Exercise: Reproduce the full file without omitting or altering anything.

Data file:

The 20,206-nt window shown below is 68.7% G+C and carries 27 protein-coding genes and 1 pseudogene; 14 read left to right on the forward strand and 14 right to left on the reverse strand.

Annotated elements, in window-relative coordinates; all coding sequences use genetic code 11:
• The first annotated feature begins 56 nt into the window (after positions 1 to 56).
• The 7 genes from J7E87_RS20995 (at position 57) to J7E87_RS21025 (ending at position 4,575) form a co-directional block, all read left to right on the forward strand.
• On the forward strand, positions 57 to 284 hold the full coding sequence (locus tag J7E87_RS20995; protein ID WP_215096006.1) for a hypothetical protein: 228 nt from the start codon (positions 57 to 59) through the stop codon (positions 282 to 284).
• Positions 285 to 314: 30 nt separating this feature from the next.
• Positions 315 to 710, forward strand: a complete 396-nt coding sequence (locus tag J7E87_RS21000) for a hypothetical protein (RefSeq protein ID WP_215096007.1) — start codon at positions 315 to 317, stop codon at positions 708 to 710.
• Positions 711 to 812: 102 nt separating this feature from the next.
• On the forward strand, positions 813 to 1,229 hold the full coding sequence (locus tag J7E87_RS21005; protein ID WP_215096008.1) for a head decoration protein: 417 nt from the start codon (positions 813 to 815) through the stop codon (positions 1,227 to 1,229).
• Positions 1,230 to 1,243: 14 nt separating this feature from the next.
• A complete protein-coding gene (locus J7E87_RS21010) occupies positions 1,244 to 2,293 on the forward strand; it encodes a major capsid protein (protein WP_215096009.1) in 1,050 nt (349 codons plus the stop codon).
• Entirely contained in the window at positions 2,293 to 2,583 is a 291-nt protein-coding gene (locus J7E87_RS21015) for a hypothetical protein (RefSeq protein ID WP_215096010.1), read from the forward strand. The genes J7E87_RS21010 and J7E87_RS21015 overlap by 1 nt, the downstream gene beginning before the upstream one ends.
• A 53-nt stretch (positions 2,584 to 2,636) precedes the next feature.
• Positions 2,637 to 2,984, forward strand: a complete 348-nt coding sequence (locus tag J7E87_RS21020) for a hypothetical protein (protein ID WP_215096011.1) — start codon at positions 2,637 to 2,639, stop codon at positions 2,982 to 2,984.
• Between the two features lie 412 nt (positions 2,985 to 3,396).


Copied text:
The 20,206-nt window shown below is 68.7% G+C and carries 27 protein-coding genes and 1 pseudogene; 14 read left to right on the forward strand and 14 right to left on the reverse strand.

Annotated elements, in window-relative coordinates; all coding sequences use genetic code 11:
• The first annotated feature begins 56 nt into the window (after positions 1 to 56).
• The 7 genes from J7E87_RS20995 (at position 57) to J7E87_RS21025 (ending at position 4,575) form a co-directional block, all read left to right on the forward strand.
• On the forward strand, positions 57 to 284 hold the full coding sequence (locus tag J7E87_RS20995; protein ID WP_215096006.1) for a hypothetical protein: 228 nt from the start codon (positions 57 to 59) through the stop codon (positions 282 to 284).
• Positions 285 to 314: 30 nt separating this feature from the next.
• Positions 315 to 710, forward strand: a complete 396-nt coding sequence (locus tag J7E87_RS21000) for a hypothetical protein (RefSeq protein ID WP_215096007.1) — start codon at positions 315 to 317, stop codon at positions 708 to 710.
• Positions 711 to 812: 102 nt separating this feature from the next.
• On the forward strand, positions 813 to 1,229 hold the full coding sequence (locus tag J7E87_RS21005; protein ID WP_215096008.1) for a head decoration protein: 417 nt from the start codon (positions 813 to 815) through the stop codon (positions 1,227 to 1,229).
• Positions 1,230 to 1,243: 14 nt separating this feature from the next.
• A complete protein-coding gene (locus J7E87_RS21010) occupies positions 1,244 to 2,293 on the forward strand; it encodes a major capsid protein (protein WP_215096009.1) in 1,050 nt (349 codons plus the stop codon).
• Entirely contained in the window at positions 2,293 to 2,583 is a 291-nt protein-coding gene (locus J7E87_RS21015) for a hypothetical protein (RefSeq protein ID WP_215096010.1), read from the forward strand. The genes J7E87_RS21010 and J7E87_RS21015 overlap by 1 nt, the downstream gene beginning before the upstream one ends.
• A 53-nt stretch (positions 2,584 to 2,636) precedes the next feature.
• Positions 2,637 to 2,984, forward strand: a complete 348-nt coding sequence (locus tag J7E87_RS21020) for a hypothetical protein (protein ID WP_215096011.1) — start codon at positions 2,637 to 2,639, stop codon at positions 2,982 to 2,984.
• Between the two features lie 412 nt (positions 2,985 to 3,396).